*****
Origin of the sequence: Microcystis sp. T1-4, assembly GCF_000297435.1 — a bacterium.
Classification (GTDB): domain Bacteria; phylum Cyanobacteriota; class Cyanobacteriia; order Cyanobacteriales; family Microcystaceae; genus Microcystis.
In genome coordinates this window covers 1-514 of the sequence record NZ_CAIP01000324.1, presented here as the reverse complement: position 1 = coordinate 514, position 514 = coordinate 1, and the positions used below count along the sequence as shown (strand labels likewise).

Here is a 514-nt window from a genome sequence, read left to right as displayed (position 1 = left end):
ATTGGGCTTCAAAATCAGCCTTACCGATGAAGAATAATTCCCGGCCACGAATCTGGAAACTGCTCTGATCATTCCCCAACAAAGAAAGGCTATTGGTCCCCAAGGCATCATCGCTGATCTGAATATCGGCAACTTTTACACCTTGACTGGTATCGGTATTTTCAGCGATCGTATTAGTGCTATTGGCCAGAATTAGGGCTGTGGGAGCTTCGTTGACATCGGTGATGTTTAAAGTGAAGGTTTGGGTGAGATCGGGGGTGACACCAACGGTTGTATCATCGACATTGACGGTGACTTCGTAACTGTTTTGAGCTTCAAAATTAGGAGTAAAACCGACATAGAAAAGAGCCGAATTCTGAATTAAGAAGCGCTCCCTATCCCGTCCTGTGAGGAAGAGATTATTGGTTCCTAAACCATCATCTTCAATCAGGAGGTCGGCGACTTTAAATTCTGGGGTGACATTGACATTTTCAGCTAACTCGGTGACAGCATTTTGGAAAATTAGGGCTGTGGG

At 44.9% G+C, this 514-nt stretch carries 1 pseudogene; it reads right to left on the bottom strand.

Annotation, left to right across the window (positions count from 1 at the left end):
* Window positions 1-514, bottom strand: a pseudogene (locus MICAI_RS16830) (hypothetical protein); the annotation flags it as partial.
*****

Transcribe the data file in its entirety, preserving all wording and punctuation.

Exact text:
Origin of the sequence: Microcystis sp. T1-4, assembly GCF_000297435.1 — a bacterium.
Classification (GTDB): domain Bacteria; phylum Cyanobacteriota; class Cyanobacteriia; order Cyanobacteriales; family Microcystaceae; genus Microcystis.
In genome coordinates this window covers 1-514 of the sequence record NZ_CAIP01000324.1, presented here as the reverse complement: position 1 = coordinate 514, position 514 = coordinate 1, and the positions used below count along the sequence as shown (strand labels likewise).

Here is a 514-nt window from a genome sequence, read left to right as displayed (position 1 = left end):
ATTGGGCTTCAAAATCAGCCTTACCGATGAAGAATAATTCCCGGCCACGAATCTGGAAACTGCTCTGATCATTCCCCAACAAAGAAAGGCTATTGGTCCCCAAGGCATCATCGCTGATCTGAATATCGGCAACTTTTACACCTTGACTGGTATCGGTATTTTCAGCGATCGTATTAGTGCTATTGGCCAGAATTAGGGCTGTGGGAGCTTCGTTGACATCGGTGATGTTTAAAGTGAAGGTTTGGGTGAGATCGGGGGTGACACCAACGGTTGTATCATCGACATTGACGGTGACTTCGTAACTGTTTTGAGCTTCAAAATTAGGAGTAAAACCGACATAGAAAAGAGCCGAATTCTGAATTAAGAAGCGCTCCCTATCCCGTCCTGTGAGGAAGAGATTATTGGTTCCTAAACCATCATCTTCAATCAGGAGGTCGGCGACTTTAAATTCTGGGGTGACATTGACATTTTCAGCTAACTCGGTGACAGCATTTTGGAAAATTAGGGCTGTGGG

At 44.9% G+C, this 514-nt stretch carries 1 pseudogene; it reads right to left on the bottom strand.

Annotation, left to right across the window (positions count from 1 at the left end):
* Window positions 1-514, bottom strand: a pseudogene (locus MICAI_RS16830) (hypothetical protein); the annotation flags it as partial.